Wednesday, July 19, 2006:

Many will get the impression that we are demanding perfection. Jesus did not demand perfection.

He said to the wealthy young man that if he wanted to be perfect that he should convert all is wealth to the poor and then follow Jesus. Jesus had already made clear to the young man that the young man was doing those things necessary for life and this life. However, the fellow wanted to know what else he could do beyond what he was already doing. He asked what he was still lacking. Jesus gave him his answer.

We covered this in the main volume of the work already. You may review that if you wish. What we want to do here is discuss failure, not to justify ourselves but rather to keep ourselves from continuing to strive after a setback.

If we are under the impression that we reach perfection instantly, we need to disabuse ourselves of that mistaken notion.

Perfection is not a relative thing. God is absolutely perfect. No one ever exceeds God. The best anyone has ever done, or will ever do, is become closer and be accepted by God as one with God.

Jesus told the young man what to do if he wanted to become perfect. He told him the first steps. He implied the whole narrow way. However, the young man would have had yet to learn that. He would not have been instantly perfect simply by doing the first steps Jesus told him.

When we embark upon seeking the truth, which is perfect, absolute, and God, we don't just instantly become perfect. We are still subjected to trial by temptation and error. If we don't realize this, we will despair at our lack of being the finished product before we have done the growing.

Remember, this is no way diminishes the power of God to instantly transform anything or anyone into anything else. With enough growth in the spirit, in faith, such things will open up. That is what Jesus taught.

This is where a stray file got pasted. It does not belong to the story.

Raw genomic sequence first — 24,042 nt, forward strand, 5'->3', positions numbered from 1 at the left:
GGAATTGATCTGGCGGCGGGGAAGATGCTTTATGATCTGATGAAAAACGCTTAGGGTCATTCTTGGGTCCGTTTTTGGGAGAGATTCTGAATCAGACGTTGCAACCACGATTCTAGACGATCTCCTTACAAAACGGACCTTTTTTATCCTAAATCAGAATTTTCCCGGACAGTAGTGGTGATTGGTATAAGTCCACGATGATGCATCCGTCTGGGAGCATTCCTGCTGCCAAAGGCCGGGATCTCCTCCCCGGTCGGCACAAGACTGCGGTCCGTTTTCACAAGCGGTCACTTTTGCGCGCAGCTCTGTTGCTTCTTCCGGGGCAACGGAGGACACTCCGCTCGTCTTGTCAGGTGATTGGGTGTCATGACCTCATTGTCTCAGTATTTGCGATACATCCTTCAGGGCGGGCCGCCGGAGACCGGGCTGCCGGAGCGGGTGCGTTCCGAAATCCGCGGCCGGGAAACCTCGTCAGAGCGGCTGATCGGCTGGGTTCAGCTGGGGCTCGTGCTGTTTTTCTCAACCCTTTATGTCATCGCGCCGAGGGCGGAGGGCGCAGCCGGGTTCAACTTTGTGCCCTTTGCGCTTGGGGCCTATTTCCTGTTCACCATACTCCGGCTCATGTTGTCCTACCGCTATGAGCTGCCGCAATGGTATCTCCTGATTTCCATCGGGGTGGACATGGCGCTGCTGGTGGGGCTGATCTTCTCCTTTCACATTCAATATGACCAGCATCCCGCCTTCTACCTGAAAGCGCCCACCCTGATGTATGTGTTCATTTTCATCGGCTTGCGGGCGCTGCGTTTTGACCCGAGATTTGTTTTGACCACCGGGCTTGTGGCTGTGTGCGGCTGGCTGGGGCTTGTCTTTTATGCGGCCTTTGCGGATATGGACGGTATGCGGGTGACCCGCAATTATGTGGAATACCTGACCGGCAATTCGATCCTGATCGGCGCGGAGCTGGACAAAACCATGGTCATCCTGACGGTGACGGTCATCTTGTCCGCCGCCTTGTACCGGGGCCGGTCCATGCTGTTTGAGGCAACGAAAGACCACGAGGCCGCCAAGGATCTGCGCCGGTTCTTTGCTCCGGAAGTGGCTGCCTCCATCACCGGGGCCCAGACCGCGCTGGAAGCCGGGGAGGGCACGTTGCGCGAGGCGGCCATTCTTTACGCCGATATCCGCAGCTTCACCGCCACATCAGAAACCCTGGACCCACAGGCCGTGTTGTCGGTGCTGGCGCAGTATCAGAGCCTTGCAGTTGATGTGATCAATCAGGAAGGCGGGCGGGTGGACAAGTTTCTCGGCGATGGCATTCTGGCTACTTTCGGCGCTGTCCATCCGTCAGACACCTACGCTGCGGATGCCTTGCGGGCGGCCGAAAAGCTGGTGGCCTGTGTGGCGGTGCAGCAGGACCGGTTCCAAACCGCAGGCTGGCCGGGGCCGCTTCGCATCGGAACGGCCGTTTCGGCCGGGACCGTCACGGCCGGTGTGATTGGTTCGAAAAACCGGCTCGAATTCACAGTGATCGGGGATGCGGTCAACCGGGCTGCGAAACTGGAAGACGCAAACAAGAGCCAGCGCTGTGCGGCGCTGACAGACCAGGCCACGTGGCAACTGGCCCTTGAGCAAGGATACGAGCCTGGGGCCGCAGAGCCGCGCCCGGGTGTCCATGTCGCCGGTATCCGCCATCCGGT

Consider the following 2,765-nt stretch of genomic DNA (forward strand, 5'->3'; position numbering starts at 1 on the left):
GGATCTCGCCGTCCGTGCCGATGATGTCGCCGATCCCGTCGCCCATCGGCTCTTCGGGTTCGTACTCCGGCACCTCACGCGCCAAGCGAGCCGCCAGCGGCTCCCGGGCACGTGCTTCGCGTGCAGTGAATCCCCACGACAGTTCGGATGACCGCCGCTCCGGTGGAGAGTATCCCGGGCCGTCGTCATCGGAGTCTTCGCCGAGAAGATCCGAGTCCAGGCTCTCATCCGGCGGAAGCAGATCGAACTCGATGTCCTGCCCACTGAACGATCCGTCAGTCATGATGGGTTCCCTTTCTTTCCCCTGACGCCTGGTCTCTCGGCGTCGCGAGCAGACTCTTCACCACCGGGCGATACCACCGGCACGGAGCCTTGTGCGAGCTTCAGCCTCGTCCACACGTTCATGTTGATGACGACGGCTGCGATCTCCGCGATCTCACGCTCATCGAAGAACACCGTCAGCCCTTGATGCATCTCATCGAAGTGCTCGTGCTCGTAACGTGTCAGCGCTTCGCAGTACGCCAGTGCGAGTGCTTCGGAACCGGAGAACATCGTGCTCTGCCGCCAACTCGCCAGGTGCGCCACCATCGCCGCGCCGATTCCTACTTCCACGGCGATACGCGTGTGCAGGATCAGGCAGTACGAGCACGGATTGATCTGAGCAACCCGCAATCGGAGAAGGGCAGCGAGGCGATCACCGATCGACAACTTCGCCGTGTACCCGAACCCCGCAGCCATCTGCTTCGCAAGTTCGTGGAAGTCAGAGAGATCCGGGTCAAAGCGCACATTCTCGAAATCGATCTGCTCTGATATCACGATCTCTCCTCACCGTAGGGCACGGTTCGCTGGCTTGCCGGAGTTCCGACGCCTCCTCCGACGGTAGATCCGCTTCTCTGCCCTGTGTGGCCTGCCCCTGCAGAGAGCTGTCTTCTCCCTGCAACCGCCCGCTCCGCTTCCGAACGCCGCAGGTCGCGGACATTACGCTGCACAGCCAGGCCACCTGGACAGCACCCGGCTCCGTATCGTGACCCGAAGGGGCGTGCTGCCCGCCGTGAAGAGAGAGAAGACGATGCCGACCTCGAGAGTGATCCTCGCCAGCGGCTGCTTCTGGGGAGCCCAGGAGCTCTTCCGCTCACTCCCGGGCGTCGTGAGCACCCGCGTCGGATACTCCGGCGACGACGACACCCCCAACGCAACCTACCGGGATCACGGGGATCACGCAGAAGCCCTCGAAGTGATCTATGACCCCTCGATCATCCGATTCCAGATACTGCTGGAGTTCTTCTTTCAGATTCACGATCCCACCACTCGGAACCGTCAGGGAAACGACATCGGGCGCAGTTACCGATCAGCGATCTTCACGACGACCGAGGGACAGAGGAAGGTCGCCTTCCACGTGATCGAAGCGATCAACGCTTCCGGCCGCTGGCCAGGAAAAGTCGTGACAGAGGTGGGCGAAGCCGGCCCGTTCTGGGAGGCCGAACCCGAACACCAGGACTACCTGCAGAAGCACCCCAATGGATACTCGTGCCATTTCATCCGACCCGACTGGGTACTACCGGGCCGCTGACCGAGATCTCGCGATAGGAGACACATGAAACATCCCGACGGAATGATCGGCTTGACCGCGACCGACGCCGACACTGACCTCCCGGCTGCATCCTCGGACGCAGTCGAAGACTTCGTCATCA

The point is that when we are tempted, and we are tempted every time we have to say "no," we are temptable that is less than perfect. God is not temptable. Satan cannot stimulate any temptation in God to do evil. Therefore, until we reach the point of straightening that even the thought or feeling of doing something harmful no longer enters the realm of possibility, we are less than perfectly one with God. We are relative even as God accepts us as God's real children.

More to the point though is that when we are tempted and cave in, we must remember that such caving in is conducive to a further sliding. We must not at that point give up, saying to ourselves that we are unworthy to even keep striving. At the same time, we cannot dismiss our errors. We must rather redouble our efforts. We must grow from the error and grow in the right direction. It must become that much more unlikely that next time we will fall. It must become that much more unlikely that we will even be tempted by the same temptation or any temptation.

Let us remember that only Jesus so far of any human being I know of has been attempted to be sifted by evil and has come out of the experience whole. Look at how straight Jesus had to be made successfully to go through his ordeal.